“Though I wanted to come into these women’s lives, I was not sure they would care to open their worlds and sometimes fragile pasts to me,” Lanker wrote. “I was pleased and surprised that not once in the course of two years of work was I ever left feeling alienated or distant because of my race and gender.”
When Lanker traveled with his family to New Orleans to photograph Leah Chase, the “Queen of Creole Cuisine,” she brought out pretty much every single dish on the menu, says Shumard. Lanker’s family staggered away from the restaurant with bellies full of cheese grits.
Lanker knew from the start that the project would not be a showcase for himself as a photographer. Instead, each portrait would fit the individual, not the frame. He chose black-and-white film. His compositions invoked memory, wrote the Seattle Times, a sense that these women existed in history, not just as pictures on a wall.
“A photograph can only record a particular moment, and it’s subjective,” says Shumard. “There will always be mystery. And I think that’s true with these photographs. “
When Lanker reached out to the pioneering community organizer and educator Septimus Poinsette Clark, he found out that “the Mother of the Movement” had recently had a stroke, and likely unable to participate in the project. Rather than give up on the woman he felt embodied the spirit of the project, Lanker spent three days in a motel room waiting to meet the 89-year-old Clark. After talking to her, the photo’s composition came to him in mere minutes. In order to hide the side of her face that was paralyzed, he had her sit in profile for the few minutes she could sit proudly and comfortably without oxygen. The photograph now graces the book’s cover, and is the main portrait for the exhibition.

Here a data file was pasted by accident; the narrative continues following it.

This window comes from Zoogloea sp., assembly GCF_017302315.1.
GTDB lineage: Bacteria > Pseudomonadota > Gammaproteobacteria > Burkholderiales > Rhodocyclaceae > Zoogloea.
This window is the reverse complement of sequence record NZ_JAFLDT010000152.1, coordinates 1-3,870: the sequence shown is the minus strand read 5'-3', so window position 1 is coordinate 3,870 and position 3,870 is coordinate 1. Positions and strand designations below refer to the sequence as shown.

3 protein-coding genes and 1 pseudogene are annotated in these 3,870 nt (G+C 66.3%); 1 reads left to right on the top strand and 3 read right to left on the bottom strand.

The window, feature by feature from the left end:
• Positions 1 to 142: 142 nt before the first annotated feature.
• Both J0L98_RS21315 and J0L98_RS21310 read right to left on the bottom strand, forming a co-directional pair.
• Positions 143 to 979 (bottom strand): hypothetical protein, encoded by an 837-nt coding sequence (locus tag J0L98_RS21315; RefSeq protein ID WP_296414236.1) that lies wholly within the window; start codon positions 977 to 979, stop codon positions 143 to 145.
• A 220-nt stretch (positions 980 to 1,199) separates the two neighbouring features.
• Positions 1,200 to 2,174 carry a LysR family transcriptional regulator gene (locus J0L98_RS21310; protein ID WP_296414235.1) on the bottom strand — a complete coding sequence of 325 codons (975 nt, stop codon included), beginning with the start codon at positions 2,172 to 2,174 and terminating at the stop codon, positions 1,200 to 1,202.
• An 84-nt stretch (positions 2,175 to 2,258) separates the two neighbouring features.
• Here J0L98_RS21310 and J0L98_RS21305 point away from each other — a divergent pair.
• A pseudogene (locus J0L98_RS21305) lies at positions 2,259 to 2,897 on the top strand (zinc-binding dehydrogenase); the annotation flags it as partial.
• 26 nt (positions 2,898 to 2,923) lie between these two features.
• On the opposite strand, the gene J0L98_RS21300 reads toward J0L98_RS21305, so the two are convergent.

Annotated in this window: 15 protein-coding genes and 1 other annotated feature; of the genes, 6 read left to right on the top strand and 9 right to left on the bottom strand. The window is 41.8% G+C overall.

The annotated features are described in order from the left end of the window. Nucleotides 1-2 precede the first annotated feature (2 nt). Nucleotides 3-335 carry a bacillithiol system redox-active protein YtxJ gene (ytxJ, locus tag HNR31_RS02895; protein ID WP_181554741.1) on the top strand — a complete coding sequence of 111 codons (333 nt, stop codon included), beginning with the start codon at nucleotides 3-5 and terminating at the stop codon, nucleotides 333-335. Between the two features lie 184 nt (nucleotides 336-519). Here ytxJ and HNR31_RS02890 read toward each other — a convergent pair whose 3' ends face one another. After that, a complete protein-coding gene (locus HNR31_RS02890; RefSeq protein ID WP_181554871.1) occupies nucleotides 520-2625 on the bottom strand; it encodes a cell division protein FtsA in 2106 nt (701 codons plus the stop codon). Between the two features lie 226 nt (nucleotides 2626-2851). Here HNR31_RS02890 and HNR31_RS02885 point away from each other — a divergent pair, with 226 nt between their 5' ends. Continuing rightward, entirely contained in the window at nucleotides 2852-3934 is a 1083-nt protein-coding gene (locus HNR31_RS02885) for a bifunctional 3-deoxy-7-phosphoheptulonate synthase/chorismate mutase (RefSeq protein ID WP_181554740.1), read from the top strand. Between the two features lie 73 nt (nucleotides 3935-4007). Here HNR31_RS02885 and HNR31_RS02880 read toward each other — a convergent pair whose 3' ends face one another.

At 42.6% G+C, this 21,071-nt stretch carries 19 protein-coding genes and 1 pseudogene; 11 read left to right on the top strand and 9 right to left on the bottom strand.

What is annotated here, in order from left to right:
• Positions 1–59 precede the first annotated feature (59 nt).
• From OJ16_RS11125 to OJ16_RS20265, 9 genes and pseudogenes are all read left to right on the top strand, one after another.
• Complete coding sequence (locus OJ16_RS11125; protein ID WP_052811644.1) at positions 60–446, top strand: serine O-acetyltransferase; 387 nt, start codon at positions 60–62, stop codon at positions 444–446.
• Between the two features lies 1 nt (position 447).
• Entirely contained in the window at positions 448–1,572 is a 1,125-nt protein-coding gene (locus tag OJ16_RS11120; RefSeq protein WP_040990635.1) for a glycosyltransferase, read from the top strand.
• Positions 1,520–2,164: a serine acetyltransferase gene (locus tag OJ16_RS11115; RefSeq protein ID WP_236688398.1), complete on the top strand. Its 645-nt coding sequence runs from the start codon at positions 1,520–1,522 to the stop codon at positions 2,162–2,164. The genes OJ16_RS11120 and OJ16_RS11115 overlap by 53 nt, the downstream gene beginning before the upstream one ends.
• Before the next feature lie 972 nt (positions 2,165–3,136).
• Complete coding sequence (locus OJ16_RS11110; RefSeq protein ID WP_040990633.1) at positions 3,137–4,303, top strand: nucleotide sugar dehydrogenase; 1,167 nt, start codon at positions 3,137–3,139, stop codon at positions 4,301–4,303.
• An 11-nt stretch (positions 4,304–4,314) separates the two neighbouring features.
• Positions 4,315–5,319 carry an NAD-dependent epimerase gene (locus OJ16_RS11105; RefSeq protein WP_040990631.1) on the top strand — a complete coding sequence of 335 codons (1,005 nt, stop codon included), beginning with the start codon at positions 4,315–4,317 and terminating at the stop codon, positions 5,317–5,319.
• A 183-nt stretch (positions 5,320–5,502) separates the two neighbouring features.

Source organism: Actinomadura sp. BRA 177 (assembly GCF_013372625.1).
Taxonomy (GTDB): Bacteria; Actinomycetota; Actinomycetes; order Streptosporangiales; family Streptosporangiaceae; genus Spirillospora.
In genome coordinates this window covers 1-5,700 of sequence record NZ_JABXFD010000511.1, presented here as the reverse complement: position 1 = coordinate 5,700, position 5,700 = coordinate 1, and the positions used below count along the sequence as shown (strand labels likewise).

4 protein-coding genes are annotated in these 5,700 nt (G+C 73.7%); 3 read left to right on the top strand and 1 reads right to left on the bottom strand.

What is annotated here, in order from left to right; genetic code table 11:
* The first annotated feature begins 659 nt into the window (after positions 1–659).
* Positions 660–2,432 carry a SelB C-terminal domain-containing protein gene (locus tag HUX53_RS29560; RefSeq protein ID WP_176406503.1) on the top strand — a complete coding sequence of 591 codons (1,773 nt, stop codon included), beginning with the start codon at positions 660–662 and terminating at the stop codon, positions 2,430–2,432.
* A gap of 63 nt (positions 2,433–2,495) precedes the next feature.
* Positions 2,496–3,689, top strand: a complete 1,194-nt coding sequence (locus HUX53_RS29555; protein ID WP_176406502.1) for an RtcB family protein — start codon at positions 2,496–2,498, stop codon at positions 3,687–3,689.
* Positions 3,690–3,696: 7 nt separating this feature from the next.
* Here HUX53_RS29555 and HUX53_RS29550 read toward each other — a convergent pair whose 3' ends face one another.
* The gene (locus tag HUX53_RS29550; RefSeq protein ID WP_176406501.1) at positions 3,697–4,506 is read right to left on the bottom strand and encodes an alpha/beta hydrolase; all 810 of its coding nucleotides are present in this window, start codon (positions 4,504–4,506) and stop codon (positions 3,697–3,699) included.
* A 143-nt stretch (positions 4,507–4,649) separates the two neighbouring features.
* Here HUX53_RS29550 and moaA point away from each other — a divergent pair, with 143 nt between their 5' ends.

“How do you take someone in a nursing home, in a wheelchair and on oxygen, and give her the dignity and the strength her life embodied? It transcends the reality of the circumstances I had to work with,” Lanker later said.
Rosa Parks, for instance, is one of the women defined by circumstances, says Shumard. Besides her role in the Montgomery bus boycotts, the rest of Parks’ life story is relatively unknown. Lanker photographed Parks as a much older individual, someone who had weathered years of death threats and hostility. The photo captures her “still standing, erect and with great dignity,” says Shumard, “but in a different phase of her life.”
“We’re choosing pictures that visitors are going to be drawn to,” says Shumard, “If someone really wants to dig in, they can do it in one pass, but they may very well pinball through that space, and just go to the ones that appeal to them. And that's fine… The goal is to make the work accessible so that someone feels invited.”
“This celebration of sisters is not an attempt to elevate or lower any segment of society,” Lanker wrote in the book’s prologue, “It is merely an opportunity to savor the triumphs of the human spirit, a spirit that does not speak only of black history. My greatest lesson was that this is my history, this is American history.”
Shortly before Lanker died of pancreatic cancer in 2011, he whispered to a colleague, “There’s just so much left to do.”
“I Dream a World: Selections from Brian Lanker’s Portraits of Remarkable Black Women” is on view at the Smithsonian’s National Portrait Gallery in two showings; part I now through January. 29, 2023, and part II from February 10 through September 10, 2023. The exhibition is co-curated by Ann Shumard, the museum’s senior curator of photographs and Gwendolyn DuBois Shaw, the museum’s former senior historian and director of history, research and scholarly programs.